- press on your abdomen just above the pubic bone to try to release your baby’s shoulder
- consider making a cut (episiotomy) to enlarge the vaginal opening.
With these simple measures, the majority of babies are born safely.
If the shoulder is not released easily with the above measures, either:
- your obstetrician or midwife will put his or her hand within the vagina to try to free your baby’s shoulder, or
- you may be helped to roll over onto ‘all fours’, which can also help to release the shoulder.
Once the shoulders are free, your baby will be born, and a paediatrician will examine him or her. Your midwife and obstetrician will talk to you about what happened. If you wish to talk at a later date about your experience, ask to talk to your obstetrician, midwife, health visitor and/or GP.
Wherever you give birth, your midwife is trained to deal with shoulder dystocia. If your baby is not born with the simple measures described above or by rolling over onto all fours, your midwife will call an ambulance to transfer you to hospital. If your baby is born before the ambulance arrives, your midwife may still suggest taking you and your baby to hospital to be checked over.
If you are having a water birth, you will be asked to get out of the pool so that your midwife can assist you.
Vaginal tears are more common after shoulder dystocia and may extend to the back passage (see RCOG patient information: Care of a third- or fourth-degree tear that occurred during childbirth (OASI)). Heavier bleeding than normal after birth (postpartum haemorrhage) is also more common and you may require additional treatment and/or a blood transfusion.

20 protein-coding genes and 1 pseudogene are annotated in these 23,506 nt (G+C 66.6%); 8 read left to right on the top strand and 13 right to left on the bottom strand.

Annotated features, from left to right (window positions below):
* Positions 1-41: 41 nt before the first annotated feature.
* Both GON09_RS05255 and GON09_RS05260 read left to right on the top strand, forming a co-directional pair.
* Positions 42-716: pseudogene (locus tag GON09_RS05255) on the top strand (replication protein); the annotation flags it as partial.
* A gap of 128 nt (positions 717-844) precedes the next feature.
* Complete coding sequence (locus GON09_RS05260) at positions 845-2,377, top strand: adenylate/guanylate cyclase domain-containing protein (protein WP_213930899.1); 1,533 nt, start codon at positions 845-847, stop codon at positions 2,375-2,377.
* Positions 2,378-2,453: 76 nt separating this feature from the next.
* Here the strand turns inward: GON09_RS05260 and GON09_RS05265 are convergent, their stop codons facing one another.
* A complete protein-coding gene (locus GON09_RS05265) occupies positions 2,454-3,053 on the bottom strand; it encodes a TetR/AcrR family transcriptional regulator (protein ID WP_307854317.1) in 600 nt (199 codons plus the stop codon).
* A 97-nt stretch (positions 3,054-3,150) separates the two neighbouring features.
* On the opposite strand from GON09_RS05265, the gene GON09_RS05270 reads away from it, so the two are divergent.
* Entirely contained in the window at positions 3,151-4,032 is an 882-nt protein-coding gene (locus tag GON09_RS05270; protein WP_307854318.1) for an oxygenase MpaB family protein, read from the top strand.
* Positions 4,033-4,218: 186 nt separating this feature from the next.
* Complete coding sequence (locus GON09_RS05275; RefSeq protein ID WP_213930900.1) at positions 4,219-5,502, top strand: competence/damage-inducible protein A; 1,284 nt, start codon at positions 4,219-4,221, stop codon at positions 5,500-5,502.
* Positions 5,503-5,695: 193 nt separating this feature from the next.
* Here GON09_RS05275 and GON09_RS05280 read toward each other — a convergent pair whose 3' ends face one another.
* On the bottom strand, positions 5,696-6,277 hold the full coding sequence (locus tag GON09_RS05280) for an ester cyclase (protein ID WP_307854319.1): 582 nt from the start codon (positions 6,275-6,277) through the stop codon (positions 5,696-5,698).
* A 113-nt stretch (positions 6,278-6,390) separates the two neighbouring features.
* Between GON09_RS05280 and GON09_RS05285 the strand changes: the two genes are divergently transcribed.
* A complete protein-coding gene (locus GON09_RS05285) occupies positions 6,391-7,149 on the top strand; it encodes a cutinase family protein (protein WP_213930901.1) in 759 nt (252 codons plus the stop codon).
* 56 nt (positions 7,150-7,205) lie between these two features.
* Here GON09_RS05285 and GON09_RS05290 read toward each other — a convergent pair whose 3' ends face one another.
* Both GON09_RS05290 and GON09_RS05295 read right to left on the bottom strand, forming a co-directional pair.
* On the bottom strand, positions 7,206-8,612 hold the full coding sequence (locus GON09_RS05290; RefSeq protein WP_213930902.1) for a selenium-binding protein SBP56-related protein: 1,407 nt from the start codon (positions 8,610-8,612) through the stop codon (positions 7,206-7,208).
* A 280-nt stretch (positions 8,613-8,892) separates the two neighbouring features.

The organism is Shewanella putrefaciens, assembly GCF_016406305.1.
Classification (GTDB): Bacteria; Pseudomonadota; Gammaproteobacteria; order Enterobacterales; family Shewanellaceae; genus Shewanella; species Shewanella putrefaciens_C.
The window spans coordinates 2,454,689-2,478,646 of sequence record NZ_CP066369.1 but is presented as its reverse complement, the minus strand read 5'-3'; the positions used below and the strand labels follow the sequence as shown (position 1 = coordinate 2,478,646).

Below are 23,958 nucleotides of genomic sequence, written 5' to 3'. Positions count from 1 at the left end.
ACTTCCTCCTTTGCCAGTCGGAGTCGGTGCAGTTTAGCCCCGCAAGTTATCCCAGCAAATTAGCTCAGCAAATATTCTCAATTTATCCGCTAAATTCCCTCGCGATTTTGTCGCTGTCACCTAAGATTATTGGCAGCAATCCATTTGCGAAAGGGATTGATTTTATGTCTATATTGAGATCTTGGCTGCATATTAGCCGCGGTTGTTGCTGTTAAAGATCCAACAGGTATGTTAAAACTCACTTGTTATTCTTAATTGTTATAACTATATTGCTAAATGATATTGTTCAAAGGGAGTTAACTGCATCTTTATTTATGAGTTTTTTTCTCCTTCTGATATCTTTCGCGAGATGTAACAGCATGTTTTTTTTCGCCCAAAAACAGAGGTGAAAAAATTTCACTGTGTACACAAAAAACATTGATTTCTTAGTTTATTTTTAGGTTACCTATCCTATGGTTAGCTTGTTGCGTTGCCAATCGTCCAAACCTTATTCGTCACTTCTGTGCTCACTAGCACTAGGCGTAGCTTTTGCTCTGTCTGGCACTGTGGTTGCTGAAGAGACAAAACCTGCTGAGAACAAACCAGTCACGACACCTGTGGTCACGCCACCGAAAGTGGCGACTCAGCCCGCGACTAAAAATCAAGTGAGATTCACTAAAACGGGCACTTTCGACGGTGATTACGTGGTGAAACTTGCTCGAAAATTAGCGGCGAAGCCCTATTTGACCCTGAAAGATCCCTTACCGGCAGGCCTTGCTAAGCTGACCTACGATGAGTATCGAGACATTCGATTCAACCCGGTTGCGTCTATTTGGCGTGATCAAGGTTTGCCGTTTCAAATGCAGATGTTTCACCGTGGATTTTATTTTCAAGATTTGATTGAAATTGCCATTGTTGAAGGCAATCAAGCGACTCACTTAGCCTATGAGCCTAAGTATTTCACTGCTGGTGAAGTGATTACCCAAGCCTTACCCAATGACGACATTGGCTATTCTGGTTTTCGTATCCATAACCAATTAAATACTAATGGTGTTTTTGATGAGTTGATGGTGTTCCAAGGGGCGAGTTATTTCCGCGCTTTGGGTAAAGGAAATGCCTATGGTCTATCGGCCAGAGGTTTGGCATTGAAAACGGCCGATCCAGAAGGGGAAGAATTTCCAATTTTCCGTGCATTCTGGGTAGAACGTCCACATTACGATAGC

For my baby
About one in ten (10%) babies who have shoulder dystocia will have some stretching of the nerves in the neck (see figure on page 1), called brachial plexus injury (BPI), which may cause loss of movement to the arm. The most common type of BPI is called Erb’s palsy. It is usually temporary and movement will return within hours or days. Permanent damage is rare.
It is important to remember that BPI can occur without shoulder dystocia. BPI can also occur in babies born by caesarean section.
Sometimes shoulder dystocia can cause other injuries including fractures of the baby’s arm or shoulder. In the majority of cases, these heal extremely well.
Even with the best care, in a very few cases, a baby can suffer brain damage if he or she did not get enough oxygen because the delivery was delayed by shoulder dystocia.
If your baby’s birth was complicated by shoulder dystocia, there is an increased risk of shoulder dystocia in future pregnancies; around one in ten women will have shoulder dystocia again in a future pregnancy. In view of this, your obstetrician or midwife will discuss your options for next time taking into account your individual circumstances and preferences.
You may wish to consider a vaginal delivery if it was easy to release your baby’s shoulders, your baby was fine and you have no other risk factors. If it was difficult to release your baby’s shoulders, your baby had any injuries or the experience has affected you and your family, you may wish to consider a planned caesarean section.
If you are asked to make a choice, you may have lots of questions that you want to ask. You may also want to talk over your options with your family or friends. It can help to write a list of the questions you want answered and take it to your appointment.
Ask 3 Questions
To begin with, try to make sure you get the answers to 3 key questions, if you are asked to make a choice about your healthcare:
- What are my options?
- What are the pros and cons of each option for me?
- How do I get support to help me make a decision that is right for me?
*Ask 3 Questions is based on Shepherd et al. Three questions that patients can ask to improve the quality of information physicians give about treatment options: A cross-over trial. Patient Education and Counselling, 2011;84:379-85
Sources and acknowledgements
This information is based on the RCOG guideline Shoulder Dystocia (March 2012). The guideline contains a full list of the sources of evidence we have used
This information has been reviewed before publication by women attending clinics in Cambridge, Poole and London.